Select Committee on Science and Technology Minutes of Evidence

Examination of Witnesses (Questions 60 - 64)



  60. I think scientists around this table, me included, probably would take issue with that. Can I touch again on Professor Susan Bassnett's comment; she goes on to say: "What the high scores represent is Academics' Revenge: faced with quantifying the unquantifiable, they have gone round handing out top scores all over the place. If we have another RAE, every department in the country will get a 5*." Does that ring true to you? I suspect not.
  (Mr Bekhradnia) No, absolutely not. I am really disappointed and sorry to hear that comment from so distinguished a person. We have evidence, and it is referred to, and it is irrefutable, I think, that, in the eyes of the rest of the world, UK science has improved very substantially between 1996 and 2001. It is not an artefact, it is a reality. Other scientists around the world are citing our research more than they did, comparative to each other; it is a comparative improvement I am talking about here, and it is one which is broadly commensurate with the degree of improvement that has been identified in the RAE. We created international corresponding panels, to whom the panels were obliged to refer their proposed ratings, and in all but a handful of those cases they confirmed the ratings that were being proposed. So I do think it is wrong and it is potentially damaging, and I do hope that this Committee will not be persuaded that it is simply an artefact; this improvement is real, and I think that we should celebrate it, not try to denigrate it.

  61. I just wanted to finish, if I may, briefly, Chairman, with a question on your calculation of the costs of RAE 1996, which you calculated to be between £27 million and £37 million. I was just wondering how you came to that figure?
  (Mr Rushforth) That was based on some detailed work of predominantly opportunity costs, done at a number of institutions, to try to identify, by interview and by sometimes sheet analysis, the time people had spent in preparing, submitting, and all the rest of it, and then modelled up to cover the rest of the sector. So it is, as best we can, an estimate of the time, particularly, that institution staff have spent.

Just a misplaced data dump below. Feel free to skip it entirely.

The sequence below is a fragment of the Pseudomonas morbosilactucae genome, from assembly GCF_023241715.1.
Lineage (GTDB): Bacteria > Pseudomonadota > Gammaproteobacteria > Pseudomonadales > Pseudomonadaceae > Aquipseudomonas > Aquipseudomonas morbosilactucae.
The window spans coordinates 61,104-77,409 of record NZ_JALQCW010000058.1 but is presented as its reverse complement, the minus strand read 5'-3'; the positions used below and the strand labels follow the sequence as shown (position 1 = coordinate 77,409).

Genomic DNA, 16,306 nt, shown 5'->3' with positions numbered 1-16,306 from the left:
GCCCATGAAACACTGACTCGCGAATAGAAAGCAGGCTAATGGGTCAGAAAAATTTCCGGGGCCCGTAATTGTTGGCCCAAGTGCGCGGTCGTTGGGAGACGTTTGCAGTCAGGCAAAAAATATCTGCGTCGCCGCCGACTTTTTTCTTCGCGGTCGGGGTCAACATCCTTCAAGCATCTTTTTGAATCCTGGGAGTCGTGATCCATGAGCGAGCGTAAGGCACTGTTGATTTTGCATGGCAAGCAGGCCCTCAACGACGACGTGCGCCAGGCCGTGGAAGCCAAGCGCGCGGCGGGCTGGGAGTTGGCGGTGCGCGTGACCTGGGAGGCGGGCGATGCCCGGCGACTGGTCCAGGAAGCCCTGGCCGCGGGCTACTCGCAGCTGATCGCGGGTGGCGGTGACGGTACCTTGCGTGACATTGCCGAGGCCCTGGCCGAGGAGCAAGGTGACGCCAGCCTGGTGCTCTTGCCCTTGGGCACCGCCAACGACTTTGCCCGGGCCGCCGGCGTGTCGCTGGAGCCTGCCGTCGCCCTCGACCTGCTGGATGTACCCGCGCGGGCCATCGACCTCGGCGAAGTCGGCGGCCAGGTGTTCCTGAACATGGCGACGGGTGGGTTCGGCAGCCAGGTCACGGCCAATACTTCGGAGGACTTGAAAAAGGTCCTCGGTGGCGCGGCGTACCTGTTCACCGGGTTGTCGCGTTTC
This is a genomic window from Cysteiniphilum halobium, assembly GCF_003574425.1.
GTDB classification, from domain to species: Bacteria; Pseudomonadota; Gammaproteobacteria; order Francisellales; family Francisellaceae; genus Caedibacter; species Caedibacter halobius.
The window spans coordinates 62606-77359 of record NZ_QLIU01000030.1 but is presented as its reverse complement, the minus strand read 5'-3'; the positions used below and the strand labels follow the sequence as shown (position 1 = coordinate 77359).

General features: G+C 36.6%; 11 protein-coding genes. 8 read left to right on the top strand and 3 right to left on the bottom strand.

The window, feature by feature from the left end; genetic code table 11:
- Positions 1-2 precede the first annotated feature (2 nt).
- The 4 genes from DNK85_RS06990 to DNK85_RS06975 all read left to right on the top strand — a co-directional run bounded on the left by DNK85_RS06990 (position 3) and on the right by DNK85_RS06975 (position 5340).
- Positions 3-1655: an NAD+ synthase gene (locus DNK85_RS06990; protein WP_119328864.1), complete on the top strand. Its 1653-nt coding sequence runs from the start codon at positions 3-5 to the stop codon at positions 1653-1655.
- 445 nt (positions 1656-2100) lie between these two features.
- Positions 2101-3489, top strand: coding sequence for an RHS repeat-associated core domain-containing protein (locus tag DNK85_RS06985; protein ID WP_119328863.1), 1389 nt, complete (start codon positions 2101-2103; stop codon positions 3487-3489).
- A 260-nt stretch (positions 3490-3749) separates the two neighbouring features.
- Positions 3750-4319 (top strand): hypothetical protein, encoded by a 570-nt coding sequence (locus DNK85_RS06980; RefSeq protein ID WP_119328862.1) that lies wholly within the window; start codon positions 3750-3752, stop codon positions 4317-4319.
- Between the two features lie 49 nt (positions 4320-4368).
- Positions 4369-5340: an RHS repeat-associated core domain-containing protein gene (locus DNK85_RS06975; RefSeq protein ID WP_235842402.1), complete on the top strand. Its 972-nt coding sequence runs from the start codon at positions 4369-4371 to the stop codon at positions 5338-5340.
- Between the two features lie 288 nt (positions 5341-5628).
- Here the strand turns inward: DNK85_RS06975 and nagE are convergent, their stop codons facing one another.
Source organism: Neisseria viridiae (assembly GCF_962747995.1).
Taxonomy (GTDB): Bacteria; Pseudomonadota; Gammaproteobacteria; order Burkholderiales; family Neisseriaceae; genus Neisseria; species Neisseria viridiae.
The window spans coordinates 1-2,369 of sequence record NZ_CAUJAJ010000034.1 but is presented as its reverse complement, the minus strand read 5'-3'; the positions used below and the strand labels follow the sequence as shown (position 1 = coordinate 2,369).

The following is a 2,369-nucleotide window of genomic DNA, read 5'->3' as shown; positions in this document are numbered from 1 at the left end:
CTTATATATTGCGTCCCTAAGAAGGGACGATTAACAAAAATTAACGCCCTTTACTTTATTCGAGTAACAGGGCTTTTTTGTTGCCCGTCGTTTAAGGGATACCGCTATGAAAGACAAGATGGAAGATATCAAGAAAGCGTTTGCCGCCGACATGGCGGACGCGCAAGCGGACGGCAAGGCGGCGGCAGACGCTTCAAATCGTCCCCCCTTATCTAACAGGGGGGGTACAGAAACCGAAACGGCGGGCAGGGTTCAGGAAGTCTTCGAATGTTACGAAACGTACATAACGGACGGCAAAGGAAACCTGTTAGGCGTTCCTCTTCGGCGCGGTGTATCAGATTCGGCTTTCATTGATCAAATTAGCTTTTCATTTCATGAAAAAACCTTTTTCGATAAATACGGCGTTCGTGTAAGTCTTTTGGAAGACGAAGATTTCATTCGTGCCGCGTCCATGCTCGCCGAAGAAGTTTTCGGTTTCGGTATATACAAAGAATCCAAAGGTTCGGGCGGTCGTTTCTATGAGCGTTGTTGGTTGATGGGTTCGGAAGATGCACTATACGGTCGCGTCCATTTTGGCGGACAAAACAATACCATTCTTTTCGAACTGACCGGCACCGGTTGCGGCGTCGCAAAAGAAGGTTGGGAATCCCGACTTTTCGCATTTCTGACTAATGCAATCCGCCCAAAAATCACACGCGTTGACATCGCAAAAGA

(Mr Bekhradnia) To which we added the direct costs that we knew about, of course, because we incurred them.

  62. Yes; sure. But the majority of it was—you referred to as—an opportunity cost?
  (Mr Rushforth) Opportunity costs, yes.


  63. Can I say, some of us will be visiting our local universities, to do something equivalent to this, so we get it right from the coalface, as it were, and we will hear it directly. But can I say to you, for all the effort that has been put in, the money that has been shelled out, and so on, and the problems that people have felt, in meeting all these increasing standards, what do you feel has been the reaction, in terms of putting in resources to follow all that effort; good, bad? On a scale of 1 to 10, where would you put it, in terms of the reaction; has it been worth all the effort, as far as the people there, who have moved their grades up, do they see more resources? Because when we meet people and talk to them it does not feel that way. And what have you done, and what are you going to do, about that?
  (Mr Bekhradnia) We discussed the representations that have taken place between us and the Government about funding. There has been a substantial injection of funds into research, over the last few years, from the Government, but it has tended to be all on the capital side, on the infrastructure side; and welcome, as I said, and very necessary. I think what is wanted now, what is needed now, is to recognise the recurrent implications of all this, we need something equivalent on the recurrent side. I think we will have to see what follows, in the Comprehensive Spending Review, from that.

  64. Thank you very much, Mr Bekhradnia, and Mr Rogers and Mr Rushforth. Thank you very much indeed. I am sorry we have taken a bit longer than anticipated, but you can tell there are strong passions round here.
  (Mr Bekhradnia) I am sure there are.

  Chairman: Thank you very much for giving up your time and giving us the evidence. Thank you.

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